Should I take NAC or Glutathione?

Should I take NAC or Glutathione?

When you think of antioxidants, you may think of Vitamin C or polyphenols from coffee, tea or blueberries. Antioxidants are critical in human biology, helping offset the damaging effects of free radicals, which, in excess, can cause damage to our cellular health.
 
When looking into antioxidants, you'll likely find a lot of discussion about NAC (N-acetylcysteine), and Glutathione. Both of these substances are powerful antioxidants that fight oxidative stress.
 
But what exactly is the difference between NAC and Glutathione? Some people use the them almost interchangeably, but they are not the same substance.

What is NAC?

NAC is derived from a sulfur-containing amino acid, L-cysteine, which is a critical building block of the endogenous glutathione made within your body. Glutathione is made up of three amino acids: cysteine, glycine, and glutamic acid.
 
Because NAC contains sulfur, it is the rarest of these three amino acids in your body. Simply put, if you want to increase your natural glutathione production, increase cysteine. Hence, people take NAC to increase their glutathione levels.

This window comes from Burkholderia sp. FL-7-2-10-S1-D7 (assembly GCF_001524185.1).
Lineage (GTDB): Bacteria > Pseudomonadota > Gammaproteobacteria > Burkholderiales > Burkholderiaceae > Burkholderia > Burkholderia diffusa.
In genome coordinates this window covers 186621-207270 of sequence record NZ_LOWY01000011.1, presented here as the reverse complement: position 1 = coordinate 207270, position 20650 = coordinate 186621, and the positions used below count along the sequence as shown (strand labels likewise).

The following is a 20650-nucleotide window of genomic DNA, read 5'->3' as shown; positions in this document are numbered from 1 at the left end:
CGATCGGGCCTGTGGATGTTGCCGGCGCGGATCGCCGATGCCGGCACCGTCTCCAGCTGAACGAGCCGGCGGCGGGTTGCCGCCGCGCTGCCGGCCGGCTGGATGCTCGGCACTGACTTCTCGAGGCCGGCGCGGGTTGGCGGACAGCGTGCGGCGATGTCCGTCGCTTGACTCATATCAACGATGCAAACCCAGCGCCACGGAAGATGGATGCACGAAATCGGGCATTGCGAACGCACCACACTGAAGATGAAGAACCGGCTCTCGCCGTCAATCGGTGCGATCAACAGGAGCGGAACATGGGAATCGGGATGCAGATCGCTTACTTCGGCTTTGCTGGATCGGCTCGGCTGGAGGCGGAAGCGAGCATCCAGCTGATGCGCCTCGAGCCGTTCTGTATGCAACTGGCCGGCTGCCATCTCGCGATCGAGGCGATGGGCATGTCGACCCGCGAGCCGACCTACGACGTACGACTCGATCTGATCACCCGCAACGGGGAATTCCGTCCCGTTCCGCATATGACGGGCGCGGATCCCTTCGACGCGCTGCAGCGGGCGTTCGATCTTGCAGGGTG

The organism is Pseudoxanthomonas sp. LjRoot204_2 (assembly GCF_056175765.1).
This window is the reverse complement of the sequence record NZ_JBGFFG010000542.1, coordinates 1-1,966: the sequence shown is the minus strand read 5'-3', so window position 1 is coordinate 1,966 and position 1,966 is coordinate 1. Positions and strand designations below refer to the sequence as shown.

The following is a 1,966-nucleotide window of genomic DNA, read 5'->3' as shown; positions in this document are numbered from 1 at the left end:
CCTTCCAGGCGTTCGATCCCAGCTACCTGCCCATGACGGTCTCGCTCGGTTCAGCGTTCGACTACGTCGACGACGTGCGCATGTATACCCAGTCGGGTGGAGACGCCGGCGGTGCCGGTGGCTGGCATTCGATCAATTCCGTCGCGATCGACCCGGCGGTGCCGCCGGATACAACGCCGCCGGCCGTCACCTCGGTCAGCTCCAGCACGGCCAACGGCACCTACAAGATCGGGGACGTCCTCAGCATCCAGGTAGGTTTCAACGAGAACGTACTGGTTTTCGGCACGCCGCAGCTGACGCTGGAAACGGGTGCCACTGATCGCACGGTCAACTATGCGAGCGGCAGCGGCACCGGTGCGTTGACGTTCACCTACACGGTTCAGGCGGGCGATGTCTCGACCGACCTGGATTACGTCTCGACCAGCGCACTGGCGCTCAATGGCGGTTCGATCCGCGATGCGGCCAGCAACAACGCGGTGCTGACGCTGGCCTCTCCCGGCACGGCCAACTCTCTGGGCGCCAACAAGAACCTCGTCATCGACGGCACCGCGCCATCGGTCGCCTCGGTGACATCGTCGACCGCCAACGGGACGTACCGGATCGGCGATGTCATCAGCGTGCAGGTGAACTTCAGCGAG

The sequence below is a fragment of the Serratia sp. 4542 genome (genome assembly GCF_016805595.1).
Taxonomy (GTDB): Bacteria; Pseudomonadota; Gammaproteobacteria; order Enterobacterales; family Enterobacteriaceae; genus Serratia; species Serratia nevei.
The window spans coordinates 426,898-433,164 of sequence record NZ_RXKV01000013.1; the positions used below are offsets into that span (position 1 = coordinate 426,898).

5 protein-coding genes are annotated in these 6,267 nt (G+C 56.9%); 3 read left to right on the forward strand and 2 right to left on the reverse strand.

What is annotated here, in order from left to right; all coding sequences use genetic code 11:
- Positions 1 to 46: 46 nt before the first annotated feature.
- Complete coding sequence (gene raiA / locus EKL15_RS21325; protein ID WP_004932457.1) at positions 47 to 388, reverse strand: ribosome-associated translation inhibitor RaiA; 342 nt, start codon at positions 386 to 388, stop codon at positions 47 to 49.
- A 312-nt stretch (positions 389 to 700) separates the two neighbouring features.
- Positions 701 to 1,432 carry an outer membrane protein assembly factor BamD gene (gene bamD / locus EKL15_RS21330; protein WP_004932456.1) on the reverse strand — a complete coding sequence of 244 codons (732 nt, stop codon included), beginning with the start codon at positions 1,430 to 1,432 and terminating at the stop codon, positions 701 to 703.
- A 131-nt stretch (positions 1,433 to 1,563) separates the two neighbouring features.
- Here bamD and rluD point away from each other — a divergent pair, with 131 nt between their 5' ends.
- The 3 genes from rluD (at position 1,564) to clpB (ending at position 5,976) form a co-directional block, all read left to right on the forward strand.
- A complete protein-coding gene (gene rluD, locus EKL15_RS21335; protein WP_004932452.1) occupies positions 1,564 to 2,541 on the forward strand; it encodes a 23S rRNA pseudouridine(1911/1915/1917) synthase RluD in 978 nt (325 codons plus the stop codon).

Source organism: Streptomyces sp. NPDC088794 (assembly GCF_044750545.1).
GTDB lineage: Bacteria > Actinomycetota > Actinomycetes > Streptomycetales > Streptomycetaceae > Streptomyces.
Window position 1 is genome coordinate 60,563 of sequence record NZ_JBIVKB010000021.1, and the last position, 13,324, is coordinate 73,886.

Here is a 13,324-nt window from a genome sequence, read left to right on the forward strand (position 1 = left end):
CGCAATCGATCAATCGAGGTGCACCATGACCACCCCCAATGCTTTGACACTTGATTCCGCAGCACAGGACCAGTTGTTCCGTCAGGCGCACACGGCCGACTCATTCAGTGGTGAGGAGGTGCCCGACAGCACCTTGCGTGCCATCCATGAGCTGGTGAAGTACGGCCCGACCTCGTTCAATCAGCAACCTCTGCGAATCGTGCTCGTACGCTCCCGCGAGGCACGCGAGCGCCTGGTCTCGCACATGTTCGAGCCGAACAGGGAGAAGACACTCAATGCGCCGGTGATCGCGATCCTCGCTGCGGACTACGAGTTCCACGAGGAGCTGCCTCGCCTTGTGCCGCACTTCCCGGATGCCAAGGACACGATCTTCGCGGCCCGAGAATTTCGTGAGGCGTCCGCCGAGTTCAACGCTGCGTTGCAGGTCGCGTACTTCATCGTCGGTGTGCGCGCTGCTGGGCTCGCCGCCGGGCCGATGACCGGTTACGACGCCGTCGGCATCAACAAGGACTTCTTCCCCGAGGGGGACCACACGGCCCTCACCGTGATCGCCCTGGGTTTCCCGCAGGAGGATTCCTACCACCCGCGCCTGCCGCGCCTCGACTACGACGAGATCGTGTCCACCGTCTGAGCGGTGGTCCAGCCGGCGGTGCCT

How does Glutathione work?

Glutathione is one of the most critical substances in our bodies. It's present in almost every cell, and has a very important function: to clean house! Glutathione works as a sponge to aggressively attract free radicals that would otherwise harm your cells and potentially cause negative reactions.
 
Glutathione is naturally made in your liver, if the requisite amino acids are present. However, it can be quickly depleted due to toxin exposure from food, alcohol, or environmental toxins that are absorbed through your skin.
 
Many things can affect your liver's glutathione production. By age 40, your body makes 30% less glutathione, and at age 60, it's about 50% less. Plus, these reductions are found in healthy people! Conditions like nonalcoholic fatty liver disease can reduce your liver's ability to make glutathione, even when the requisite amino acids are present.

Should I take NAC or Glutathione?

The short answer is: probably both! If your liver is producing glutathione at a healthy rate, then NAC is a great option for increasing your endogenous glutathione production.
 
However, if you need an extra boost due to toxin exposure, or have a compromised ability to make your own Glutathione, taking an exogenous (external) supplement like Liposomal Glutathione can be a game changer.
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